The West African state of Guinea was waiting for news about its future on Monday when a new military junta convened the outgoing cabinet the day after the president was overthrown.
Elite troops led by Lieutenant Colonel Mamady Doumbouya shared the departing. with ministers and institutional leaders gathered at 1100 GMT in parliament in the capital, Conakry.
“Any refusal to participate will be counted as a rebellion,” they warned.
Impoverished and fickle, the The West African state was hit by new unrest on Sunday when special forces arrested 83-year-old President Alpha Conde, declared they would lift the constitution and impose a curfew.
Land borders were closed, the government dissolved and top governors and other senior administrative officials have been replaced by the military, the junta said. Discontent had grown for months over a Covid-hit economy and the leadership of Conde, who became Guinea’s first democratically elected president in 2010 .
He was re-elected five years later – but in 2020 he sparked anger after pushing through changes to the constitution that allowed him to issue an F. rist to avoid two terms.
Doumbouya appeared in the national flag on public television on Sunday, accusing the government of “endemic corruption” and “violating civil rights”.
“We will no longer entrust politics to a man, we will entrust politics to the people,” said the coup leader said.
“Guinea is beautiful. We no longer need to rape Guinea; we just have to sleep with her. “
He promised to launch a” national consultation to open an inclusive and calm transition. “
An umbrella group called FNDC that led protests against Conde’s constitutional amendments said that imprisoned members would be released on Monday.
A video that the coup plotters sent to AFP on Sunday showed Conde sitting on a sofa surrounded by troops.
Wearing a crumpled shirt and jeans and sitting on a sofa, he refused to answer a soldier’s question about whether he had been mistreated.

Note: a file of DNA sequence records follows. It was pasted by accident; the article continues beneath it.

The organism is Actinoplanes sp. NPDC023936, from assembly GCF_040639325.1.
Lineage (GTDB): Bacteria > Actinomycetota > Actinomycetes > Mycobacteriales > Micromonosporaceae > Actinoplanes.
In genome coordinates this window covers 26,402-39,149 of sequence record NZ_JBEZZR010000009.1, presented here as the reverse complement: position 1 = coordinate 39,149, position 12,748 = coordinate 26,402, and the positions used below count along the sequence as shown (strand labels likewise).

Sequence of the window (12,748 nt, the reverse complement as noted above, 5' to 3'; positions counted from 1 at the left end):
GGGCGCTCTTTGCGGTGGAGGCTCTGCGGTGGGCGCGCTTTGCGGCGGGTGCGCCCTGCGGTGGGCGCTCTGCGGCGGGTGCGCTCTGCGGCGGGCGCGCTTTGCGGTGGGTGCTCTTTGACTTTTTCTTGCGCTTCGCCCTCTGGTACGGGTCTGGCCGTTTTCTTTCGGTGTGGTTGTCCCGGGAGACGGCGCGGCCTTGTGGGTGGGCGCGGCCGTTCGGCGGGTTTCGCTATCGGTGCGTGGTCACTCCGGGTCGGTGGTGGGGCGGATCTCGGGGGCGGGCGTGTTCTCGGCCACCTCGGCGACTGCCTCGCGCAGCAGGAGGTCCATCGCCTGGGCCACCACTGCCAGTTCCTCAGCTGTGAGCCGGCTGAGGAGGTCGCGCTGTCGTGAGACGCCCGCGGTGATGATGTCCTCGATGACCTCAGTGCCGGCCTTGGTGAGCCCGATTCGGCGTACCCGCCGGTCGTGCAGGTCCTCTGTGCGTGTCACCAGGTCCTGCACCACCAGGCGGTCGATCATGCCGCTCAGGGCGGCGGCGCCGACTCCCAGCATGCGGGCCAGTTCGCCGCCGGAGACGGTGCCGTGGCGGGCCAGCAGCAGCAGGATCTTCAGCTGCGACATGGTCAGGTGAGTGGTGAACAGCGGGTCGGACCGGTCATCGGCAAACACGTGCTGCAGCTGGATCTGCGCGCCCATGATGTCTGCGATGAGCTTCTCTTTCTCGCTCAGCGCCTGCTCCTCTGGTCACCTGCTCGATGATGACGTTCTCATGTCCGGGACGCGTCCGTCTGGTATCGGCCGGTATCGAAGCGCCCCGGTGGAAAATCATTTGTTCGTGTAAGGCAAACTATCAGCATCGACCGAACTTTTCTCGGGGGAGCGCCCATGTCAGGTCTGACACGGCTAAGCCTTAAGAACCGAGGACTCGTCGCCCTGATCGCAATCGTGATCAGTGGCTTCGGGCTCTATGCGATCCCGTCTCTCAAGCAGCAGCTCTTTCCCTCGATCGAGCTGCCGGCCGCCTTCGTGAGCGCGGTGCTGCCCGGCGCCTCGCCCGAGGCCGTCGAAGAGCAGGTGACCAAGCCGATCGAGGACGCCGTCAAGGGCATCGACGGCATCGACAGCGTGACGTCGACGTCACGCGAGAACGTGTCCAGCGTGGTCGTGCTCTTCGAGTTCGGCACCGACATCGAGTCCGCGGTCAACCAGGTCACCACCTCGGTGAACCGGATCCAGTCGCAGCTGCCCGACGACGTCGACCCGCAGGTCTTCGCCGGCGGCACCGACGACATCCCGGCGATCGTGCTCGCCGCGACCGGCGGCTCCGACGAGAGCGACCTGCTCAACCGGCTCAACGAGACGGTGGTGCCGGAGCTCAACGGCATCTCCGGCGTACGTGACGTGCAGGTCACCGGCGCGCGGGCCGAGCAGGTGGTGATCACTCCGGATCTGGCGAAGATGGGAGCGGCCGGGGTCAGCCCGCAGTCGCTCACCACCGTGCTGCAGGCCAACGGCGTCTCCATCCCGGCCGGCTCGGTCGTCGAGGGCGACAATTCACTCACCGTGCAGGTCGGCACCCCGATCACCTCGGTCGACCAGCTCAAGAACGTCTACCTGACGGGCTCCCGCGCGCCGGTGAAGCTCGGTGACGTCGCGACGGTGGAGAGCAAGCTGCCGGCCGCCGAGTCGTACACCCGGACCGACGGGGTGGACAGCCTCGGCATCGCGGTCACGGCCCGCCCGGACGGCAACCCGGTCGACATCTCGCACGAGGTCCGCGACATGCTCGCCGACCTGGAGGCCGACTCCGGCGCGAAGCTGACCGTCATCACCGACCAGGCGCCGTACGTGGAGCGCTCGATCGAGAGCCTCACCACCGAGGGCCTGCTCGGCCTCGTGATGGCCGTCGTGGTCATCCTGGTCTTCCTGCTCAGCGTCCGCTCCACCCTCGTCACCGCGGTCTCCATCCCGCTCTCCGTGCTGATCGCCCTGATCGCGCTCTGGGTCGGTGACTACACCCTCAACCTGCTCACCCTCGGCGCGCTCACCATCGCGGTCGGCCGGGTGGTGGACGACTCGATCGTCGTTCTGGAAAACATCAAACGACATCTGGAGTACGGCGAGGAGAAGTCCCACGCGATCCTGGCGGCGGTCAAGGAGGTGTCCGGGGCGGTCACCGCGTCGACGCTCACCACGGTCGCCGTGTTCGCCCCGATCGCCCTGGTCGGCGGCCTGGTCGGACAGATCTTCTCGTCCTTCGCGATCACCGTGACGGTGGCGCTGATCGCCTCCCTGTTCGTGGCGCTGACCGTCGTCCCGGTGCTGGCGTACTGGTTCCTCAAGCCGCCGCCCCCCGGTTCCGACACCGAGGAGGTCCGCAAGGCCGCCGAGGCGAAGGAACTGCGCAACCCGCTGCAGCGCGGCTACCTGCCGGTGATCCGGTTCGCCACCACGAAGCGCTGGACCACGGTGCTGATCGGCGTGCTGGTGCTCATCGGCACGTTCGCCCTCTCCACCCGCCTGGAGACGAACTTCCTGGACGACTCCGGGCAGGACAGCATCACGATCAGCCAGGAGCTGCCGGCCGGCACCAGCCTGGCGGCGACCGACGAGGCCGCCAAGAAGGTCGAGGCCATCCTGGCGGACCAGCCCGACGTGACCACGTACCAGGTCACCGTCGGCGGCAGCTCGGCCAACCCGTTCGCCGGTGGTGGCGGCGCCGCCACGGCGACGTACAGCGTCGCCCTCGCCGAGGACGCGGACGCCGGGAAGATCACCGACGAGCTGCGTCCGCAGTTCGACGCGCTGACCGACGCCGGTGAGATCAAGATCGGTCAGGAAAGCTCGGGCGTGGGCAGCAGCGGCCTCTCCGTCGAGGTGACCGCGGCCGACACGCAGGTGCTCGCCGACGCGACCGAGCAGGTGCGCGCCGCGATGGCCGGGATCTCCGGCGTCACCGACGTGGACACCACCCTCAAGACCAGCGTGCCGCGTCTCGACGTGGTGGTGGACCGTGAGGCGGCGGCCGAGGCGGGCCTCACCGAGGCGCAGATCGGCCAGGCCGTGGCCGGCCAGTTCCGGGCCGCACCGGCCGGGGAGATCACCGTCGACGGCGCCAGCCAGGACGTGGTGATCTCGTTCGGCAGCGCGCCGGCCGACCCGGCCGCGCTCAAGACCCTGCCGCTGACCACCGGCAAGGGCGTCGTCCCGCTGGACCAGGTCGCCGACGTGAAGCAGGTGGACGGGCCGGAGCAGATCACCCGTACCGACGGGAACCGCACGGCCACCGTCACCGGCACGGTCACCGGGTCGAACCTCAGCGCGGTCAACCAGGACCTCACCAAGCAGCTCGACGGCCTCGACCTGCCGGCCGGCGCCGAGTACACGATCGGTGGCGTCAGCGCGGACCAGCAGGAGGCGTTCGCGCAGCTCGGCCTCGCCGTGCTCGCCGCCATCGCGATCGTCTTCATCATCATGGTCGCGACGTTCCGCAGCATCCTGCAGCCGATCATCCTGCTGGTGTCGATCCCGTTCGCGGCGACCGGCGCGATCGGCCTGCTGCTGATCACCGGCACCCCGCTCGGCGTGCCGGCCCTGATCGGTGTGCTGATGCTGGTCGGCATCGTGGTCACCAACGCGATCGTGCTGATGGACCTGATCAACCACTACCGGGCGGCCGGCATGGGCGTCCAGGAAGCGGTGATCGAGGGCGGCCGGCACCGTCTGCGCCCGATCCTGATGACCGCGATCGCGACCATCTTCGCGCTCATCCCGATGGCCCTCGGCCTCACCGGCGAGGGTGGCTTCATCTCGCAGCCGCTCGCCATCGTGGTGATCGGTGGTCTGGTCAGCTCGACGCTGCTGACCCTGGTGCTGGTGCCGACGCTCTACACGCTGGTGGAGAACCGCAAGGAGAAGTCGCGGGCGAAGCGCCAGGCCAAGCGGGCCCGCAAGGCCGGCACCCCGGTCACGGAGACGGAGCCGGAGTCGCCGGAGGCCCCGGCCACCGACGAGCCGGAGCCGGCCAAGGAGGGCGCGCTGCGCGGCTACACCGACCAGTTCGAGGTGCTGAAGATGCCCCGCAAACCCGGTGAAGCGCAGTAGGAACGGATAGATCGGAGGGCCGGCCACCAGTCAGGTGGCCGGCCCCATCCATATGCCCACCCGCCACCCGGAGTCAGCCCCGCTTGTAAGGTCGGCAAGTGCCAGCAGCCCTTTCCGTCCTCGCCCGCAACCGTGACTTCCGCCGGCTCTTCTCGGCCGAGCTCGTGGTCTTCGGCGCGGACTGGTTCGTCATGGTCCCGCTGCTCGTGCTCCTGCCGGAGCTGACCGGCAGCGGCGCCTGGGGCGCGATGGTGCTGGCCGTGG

Guinea 13 million people are among the poorest in the world, although their country is a treasure trove of minerals from bauxite and iron ore to gold and diamonds.
It has seen little stability since the declaration of independence from France in 1958 bloody repression is firmly anchored.
Conde has been accused of having followed the same path to authoritarianism in the last few years of his rule.
Dozens of people were killed in demonstrations against his bid for a third term and hundreds more were arrested.
He became last Appointed president year after elections, which his main challenger, Cellou Dalein Diallo and other opposition figures, denounced as a fraud.
The latest turmoil erupted on Sunday morning when gunfire broke out in the center of Conakry. The situation was unclear for several hours as the government said an attack on the presidential palace had been “blocked”.
There are no official details of the victims and no report of a major incident that occurred during the night .
The end of Conde’s regime sparked cheers in some parts of Conakry, particularly in opposition districts.
The junta said Sunday that land and air borders have been closed , but on Monday it was said the air borders had reopened.
Conakry, usually a busy town, woke up quietly on Monday. Many shops were closed and the main Medina market was exceptionally quiet.
Outside Guinea, international leaders condemned the recent unrest in West Africa, a region where many countries are struggling with poverty , Inequality and jihadist bloodshed.
“Violence and any extra-constitutional action will only undermine Guinea’s prospects for peace, stability and prosperity,” said State Department spokesman Ned Price, calling on all parties to to adhere to the rule of law.
The African Union and the United Nations both demanded the release of Conde.
The Economic Community of West African States (ECOWAS) through their actions President, Ghana’s leader Nana Akufo-Addo, threatened sanctions if the constitutional order of Guinea is not restored.
The EU and France, the former colonial power, both have the Condemned coup – the latest in a region that saw the recent military takeovers in Mali and Chad.